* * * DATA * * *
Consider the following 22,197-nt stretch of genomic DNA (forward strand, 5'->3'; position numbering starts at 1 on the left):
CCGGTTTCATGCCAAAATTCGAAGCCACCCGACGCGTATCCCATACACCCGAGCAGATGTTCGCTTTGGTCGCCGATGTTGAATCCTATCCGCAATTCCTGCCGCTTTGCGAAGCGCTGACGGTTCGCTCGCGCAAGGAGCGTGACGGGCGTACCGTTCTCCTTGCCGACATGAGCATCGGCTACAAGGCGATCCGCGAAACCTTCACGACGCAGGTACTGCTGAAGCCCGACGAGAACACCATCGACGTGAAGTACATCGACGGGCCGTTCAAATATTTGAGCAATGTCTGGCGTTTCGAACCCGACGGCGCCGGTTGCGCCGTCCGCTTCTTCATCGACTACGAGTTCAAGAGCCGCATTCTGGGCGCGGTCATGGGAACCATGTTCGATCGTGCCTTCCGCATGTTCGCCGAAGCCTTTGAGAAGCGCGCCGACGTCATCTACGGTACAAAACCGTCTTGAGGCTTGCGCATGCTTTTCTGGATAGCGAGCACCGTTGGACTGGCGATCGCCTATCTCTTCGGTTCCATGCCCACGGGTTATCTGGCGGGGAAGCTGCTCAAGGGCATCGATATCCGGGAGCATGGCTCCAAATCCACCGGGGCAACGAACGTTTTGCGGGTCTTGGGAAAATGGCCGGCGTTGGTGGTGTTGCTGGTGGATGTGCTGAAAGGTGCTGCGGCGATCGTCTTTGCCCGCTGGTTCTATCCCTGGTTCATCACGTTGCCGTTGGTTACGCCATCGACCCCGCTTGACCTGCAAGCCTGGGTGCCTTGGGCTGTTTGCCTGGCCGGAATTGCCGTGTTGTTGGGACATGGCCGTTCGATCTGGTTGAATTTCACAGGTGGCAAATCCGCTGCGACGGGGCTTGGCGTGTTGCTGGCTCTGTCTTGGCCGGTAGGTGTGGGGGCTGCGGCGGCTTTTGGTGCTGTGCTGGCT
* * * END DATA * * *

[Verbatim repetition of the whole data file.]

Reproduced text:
Consider the following 22,197-nt stretch of genomic DNA (forward strand, 5'->3'; position numbering starts at 1 on the left):
CCGGTTTCATGCCAAAATTCGAAGCCACCCGACGCGTATCCCATACACCCGAGCAGATGTTCGCTTTGGTCGCCGATGTTGAATCCTATCCGCAATTCCTGCCGCTTTGCGAAGCGCTGACGGTTCGCTCGCGCAAGGAGCGTGACGGGCGTACCGTTCTCCTTGCCGACATGAGCATCGGCTACAAGGCGATCCGCGAAACCTTCACGACGCAGGTACTGCTGAAGCCCGACGAGAACACCATCGACGTGAAGTACATCGACGGGCCGTTCAAATATTTGAGCAATGTCTGGCGTTTCGAACCCGACGGCGCCGGTTGCGCCGTCCGCTTCTTCATCGACTACGAGTTCAAGAGCCGCATTCTGGGCGCGGTCATGGGAACCATGTTCGATCGTGCCTTCCGCATGTTCGCCGAAGCCTTTGAGAAGCGCGCCGACGTCATCTACGGTACAAAACCGTCTTGAGGCTTGCGCATGCTTTTCTGGATAGCGAGCACCGTTGGACTGGCGATCGCCTATCTCTTCGGTTCCATGCCCACGGGTTATCTGGCGGGGAAGCTGCTCAAGGGCATCGATATCCGGGAGCATGGCTCCAAATCCACCGGGGCAACGAACGTTTTGCGGGTCTTGGGAAAATGGCCGGCGTTGGTGGTGTTGCTGGTGGATGTGCTGAAAGGTGCTGCGGCGATCGTCTTTGCCCGCTGGTTCTATCCCTGGTTCATCACGTTGCCGTTGGTTACGCCATCGACCCCGCTTGACCTGCAAGCCTGGGTGCCTTGGGCTGTTTGCCTGGCCGGAATTGCCGTGTTGTTGGGACATGGCCGTTCGATCTGGTTGAATTTCACAGGTGGCAAATCCGCTGCGACGGGGCTTGGCGTGTTGCTGGCTCTGTCTTGGCCGGTAGGTGTGGGGGCTGCGGCGGCTTTTGGTGCTGTGCTGGCT